Department of English

Homoglyphs, Letter Shapes, and the Cultural Politics of Character Encoding Standards

In this spotlight talk, Dr. Jimenez describes and theorizes the features of what is known as a “homoglyph,” a character whose literal or figural shape is nearly identical to and/or easily mistaken for another. Homoglyphs occupy a unique place between the visual representation of scripts and the digital encoding of data—namely, while computers do not “see” homoglyphs yet can identify them easily, humans experience almost entirely the opposite and confuse them for one another. Dr. Jimenez thus explores in this talk the question of when a glyph counts as a glyph (or even as itself), structuring the discussion by examining a recent clash between China and Japan over the representation of Chinese characters and what historical variants should be included in the international standard.

Dr. Chris D. Jimenez is Assistant Professor of English at Stetson. His research examines the discourse of catastrophe in 20th- and 21st-century global Anglophone literature, with interdisciplinary interests in ecocriticism, nuclear criticism, and biopolitics. His main book project, The Exploding Globe, argues that engaging with real and imagined catastrophe has allowed contemporary authors to expand the scale of literature beyond national boundaries to produce a distinctly global aesthetics. To this end and aided by a Penfield Research Fellowship in 2015, Dr. Jimenez traveled to Japan to study nuclear disaster and its global literary representations in Hiroshima, Nagasaki, and Fukushima. Dr. Jimenez also has an abiding interest in the digital humanities and has worked on numerous DH projects, and was the Andrew W. Mellon Price Lab Doctoral Fellow in the Digital Humanities at the University of Pennsylvania from 2016-2017, contributing to the Price Lab’s Mellon Seminars and DH project incubation. These experiences have helped informed Dr. Jimenez’s second book project, A Literary History of Unicode.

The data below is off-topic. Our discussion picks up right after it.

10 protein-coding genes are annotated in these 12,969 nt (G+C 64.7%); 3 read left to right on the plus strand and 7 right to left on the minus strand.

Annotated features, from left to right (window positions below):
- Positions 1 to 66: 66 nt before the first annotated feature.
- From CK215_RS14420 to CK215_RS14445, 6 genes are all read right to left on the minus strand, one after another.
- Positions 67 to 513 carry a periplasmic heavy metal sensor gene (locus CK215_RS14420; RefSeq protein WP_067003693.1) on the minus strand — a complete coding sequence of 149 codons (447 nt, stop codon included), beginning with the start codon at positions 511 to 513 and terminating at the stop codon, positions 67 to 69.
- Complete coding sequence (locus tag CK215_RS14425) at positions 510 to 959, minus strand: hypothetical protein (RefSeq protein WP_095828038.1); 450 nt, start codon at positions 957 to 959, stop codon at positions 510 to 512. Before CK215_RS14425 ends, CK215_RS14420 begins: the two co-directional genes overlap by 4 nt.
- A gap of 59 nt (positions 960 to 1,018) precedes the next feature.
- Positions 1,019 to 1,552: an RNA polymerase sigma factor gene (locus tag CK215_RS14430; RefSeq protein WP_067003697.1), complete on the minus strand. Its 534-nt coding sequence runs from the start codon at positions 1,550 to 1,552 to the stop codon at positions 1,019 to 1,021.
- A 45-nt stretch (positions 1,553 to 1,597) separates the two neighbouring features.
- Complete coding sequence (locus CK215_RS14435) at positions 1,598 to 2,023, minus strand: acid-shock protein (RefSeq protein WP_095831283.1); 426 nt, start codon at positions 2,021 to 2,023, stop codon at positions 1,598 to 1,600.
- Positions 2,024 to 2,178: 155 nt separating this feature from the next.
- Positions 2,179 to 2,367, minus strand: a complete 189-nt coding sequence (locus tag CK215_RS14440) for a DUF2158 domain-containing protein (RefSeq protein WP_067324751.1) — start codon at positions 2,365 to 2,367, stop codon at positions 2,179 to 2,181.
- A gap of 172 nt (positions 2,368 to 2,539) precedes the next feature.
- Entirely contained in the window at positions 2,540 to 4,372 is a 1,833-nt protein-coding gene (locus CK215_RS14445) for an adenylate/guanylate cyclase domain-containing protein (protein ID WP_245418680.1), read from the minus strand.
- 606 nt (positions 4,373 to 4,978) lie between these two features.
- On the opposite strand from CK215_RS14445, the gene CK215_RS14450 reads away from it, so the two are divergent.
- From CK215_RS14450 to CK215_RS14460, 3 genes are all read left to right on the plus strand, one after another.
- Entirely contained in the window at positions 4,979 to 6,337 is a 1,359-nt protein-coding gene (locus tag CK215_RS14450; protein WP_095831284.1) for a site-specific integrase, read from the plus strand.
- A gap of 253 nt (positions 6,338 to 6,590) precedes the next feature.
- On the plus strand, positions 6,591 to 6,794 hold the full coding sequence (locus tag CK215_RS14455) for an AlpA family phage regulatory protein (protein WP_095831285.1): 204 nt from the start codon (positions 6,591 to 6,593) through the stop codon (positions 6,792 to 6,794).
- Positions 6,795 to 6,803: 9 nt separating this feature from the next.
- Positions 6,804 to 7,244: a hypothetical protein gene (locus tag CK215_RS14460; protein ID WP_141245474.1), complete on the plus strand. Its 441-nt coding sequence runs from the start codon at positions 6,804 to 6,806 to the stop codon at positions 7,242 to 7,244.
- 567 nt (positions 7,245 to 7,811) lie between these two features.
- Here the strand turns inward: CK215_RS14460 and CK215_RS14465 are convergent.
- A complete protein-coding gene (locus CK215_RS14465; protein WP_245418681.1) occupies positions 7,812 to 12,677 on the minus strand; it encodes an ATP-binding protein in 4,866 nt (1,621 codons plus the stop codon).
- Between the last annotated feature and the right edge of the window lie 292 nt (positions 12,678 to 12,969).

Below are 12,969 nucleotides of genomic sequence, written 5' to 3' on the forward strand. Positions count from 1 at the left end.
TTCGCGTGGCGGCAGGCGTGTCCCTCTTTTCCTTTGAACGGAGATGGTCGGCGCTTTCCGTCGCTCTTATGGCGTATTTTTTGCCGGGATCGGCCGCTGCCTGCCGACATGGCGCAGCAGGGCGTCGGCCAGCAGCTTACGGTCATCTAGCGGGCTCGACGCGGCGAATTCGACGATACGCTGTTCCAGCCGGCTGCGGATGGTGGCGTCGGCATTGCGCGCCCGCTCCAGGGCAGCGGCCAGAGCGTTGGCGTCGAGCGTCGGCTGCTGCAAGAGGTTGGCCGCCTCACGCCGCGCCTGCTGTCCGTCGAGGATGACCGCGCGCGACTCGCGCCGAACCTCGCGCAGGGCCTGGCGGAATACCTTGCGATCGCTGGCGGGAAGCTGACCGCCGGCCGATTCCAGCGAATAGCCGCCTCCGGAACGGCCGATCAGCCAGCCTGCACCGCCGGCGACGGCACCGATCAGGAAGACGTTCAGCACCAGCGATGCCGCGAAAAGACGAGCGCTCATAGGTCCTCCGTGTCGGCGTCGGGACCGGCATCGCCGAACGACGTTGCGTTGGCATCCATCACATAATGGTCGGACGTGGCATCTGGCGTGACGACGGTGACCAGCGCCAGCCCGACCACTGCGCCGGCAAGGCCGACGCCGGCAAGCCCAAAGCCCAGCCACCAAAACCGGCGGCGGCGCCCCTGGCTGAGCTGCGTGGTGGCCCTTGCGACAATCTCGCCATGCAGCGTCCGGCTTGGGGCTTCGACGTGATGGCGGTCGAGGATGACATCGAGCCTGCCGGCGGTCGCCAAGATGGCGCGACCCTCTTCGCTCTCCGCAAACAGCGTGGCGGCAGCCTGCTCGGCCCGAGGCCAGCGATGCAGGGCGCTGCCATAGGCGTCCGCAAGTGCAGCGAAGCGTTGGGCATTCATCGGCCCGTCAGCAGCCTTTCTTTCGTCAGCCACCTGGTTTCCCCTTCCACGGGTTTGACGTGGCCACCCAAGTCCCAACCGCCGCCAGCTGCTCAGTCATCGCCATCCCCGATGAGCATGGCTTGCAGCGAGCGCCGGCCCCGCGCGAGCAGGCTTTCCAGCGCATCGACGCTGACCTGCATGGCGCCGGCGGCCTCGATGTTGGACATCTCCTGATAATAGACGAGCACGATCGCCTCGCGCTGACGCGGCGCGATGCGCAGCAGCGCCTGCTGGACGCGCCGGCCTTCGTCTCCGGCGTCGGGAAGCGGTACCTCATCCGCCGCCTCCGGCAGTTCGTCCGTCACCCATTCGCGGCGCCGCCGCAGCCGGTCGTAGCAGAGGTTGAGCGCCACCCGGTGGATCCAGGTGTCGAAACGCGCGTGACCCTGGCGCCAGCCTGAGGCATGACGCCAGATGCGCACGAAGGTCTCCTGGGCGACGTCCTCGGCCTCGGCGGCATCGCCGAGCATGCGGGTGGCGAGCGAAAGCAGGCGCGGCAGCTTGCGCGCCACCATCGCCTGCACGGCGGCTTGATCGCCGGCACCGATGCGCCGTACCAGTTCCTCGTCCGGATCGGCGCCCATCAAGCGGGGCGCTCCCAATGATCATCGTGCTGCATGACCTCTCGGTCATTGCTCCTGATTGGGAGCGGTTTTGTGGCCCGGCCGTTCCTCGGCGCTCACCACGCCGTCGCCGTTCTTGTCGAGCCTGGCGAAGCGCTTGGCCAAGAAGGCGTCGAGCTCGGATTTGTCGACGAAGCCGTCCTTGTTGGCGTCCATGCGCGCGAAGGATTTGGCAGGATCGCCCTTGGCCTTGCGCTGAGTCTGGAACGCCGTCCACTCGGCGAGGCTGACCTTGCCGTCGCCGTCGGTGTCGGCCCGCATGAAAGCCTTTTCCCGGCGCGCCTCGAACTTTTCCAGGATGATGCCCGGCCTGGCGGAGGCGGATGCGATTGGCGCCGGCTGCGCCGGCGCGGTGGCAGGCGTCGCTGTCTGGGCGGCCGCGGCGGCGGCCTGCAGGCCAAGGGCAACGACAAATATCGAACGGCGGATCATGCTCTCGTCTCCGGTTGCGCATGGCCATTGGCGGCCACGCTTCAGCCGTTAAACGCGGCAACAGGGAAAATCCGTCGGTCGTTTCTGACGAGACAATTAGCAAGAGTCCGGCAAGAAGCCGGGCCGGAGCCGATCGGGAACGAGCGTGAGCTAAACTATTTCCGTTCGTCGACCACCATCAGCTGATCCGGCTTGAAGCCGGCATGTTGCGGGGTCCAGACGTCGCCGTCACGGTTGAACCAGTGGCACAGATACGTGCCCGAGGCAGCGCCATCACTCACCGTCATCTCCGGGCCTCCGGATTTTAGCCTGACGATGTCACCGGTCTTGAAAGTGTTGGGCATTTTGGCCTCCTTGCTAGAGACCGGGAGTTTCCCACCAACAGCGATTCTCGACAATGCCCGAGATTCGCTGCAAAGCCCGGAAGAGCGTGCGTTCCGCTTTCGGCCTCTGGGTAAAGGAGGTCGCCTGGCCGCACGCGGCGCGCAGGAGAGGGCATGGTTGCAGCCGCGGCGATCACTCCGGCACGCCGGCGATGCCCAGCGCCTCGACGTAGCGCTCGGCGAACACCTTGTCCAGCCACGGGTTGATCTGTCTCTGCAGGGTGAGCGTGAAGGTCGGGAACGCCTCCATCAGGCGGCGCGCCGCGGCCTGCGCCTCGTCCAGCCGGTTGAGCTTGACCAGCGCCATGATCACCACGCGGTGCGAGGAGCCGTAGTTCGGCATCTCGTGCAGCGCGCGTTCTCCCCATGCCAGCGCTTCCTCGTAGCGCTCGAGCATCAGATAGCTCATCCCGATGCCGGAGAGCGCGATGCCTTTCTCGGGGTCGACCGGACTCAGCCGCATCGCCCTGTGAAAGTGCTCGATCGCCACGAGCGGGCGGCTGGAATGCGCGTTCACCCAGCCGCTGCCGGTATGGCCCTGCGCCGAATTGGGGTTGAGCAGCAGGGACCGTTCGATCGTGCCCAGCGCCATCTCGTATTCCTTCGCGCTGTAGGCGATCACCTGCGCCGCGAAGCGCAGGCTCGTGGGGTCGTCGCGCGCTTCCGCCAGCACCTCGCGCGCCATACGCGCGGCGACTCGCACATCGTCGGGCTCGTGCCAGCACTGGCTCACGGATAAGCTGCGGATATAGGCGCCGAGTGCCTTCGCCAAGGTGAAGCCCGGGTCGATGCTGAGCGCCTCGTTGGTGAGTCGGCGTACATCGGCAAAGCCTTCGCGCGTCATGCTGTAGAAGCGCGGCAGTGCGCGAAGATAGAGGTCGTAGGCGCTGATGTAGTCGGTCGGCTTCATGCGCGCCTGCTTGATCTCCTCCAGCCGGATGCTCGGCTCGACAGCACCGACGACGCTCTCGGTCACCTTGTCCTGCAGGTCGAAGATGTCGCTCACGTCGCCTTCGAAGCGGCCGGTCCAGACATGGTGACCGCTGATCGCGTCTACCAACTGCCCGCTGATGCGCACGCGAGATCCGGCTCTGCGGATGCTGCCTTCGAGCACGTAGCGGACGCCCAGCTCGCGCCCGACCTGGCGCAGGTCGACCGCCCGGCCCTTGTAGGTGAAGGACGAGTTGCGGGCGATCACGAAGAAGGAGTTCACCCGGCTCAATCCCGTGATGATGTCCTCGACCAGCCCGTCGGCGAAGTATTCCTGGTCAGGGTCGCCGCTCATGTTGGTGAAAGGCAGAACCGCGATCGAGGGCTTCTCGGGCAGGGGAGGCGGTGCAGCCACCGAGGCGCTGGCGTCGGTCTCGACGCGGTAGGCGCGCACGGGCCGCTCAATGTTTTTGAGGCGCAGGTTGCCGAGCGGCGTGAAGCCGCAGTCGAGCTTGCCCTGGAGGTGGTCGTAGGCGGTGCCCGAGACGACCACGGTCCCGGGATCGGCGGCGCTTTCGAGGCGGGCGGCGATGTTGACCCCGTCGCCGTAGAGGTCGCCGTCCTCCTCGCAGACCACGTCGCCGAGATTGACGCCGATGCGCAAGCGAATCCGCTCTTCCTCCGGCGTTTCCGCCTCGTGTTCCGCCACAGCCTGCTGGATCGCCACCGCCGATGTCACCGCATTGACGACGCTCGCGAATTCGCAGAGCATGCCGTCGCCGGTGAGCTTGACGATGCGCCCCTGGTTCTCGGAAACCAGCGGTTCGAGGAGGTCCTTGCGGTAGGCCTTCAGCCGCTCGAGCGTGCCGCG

Brown Center Events Update

Spotlight

The Brown Center invites you to our first Faculty Spotlight of the spring semester on Thursday, January 30th at 4:00 PM in the Carlton Union Building’s Stetson Room. The spotlights series is a showcase of research, creative inquiry, and other scholarly engagement of the campus community. Stop by and learn about the research of our talented Stetson community!

The two professors participating in this spotlight are:

Dr. Diane Everett Professor of Sociology,

Department of Sociology and Anthropolgy

Dr. Chris Jimenez – Assistant Professor of English

Department of English


Inquiry Circles

The Brown Center is opening a second application round of Inquiry Circles for the Spring 2020 semester to support continued conversations about high-impact practices after Teaching & Learning Day. Each Inquiry Circle can receive up to $500 to pay for materials like books or even food for your meetings. Your only commitment is to meet at least 3 times and submit a brief impact report at the end of the term. The online application is active now at the following link: https://bit.ly/2tFXXK9


FAR Workshops

Faculty Annual Reviews are coming up, and the Brown Center wants to help you as much as possible. We are hosting a FAR Circle, which provides a comfortable space to for faculty to review and gain feedback from peers. The interim director of the Brown Center, Dr. Nathan Wolek, will also be in attendance to provide his experience with the FAR as both a faculty member and a department chair during his time at Stetson University. This event will be taking place Friday, January 31st from 12pm – 2pm. We will be providing lunch from Subway (6 inch sub and chips of your choice) and as such, we ask that you RSVP by Wednesday, January 29th by 12pm using this link.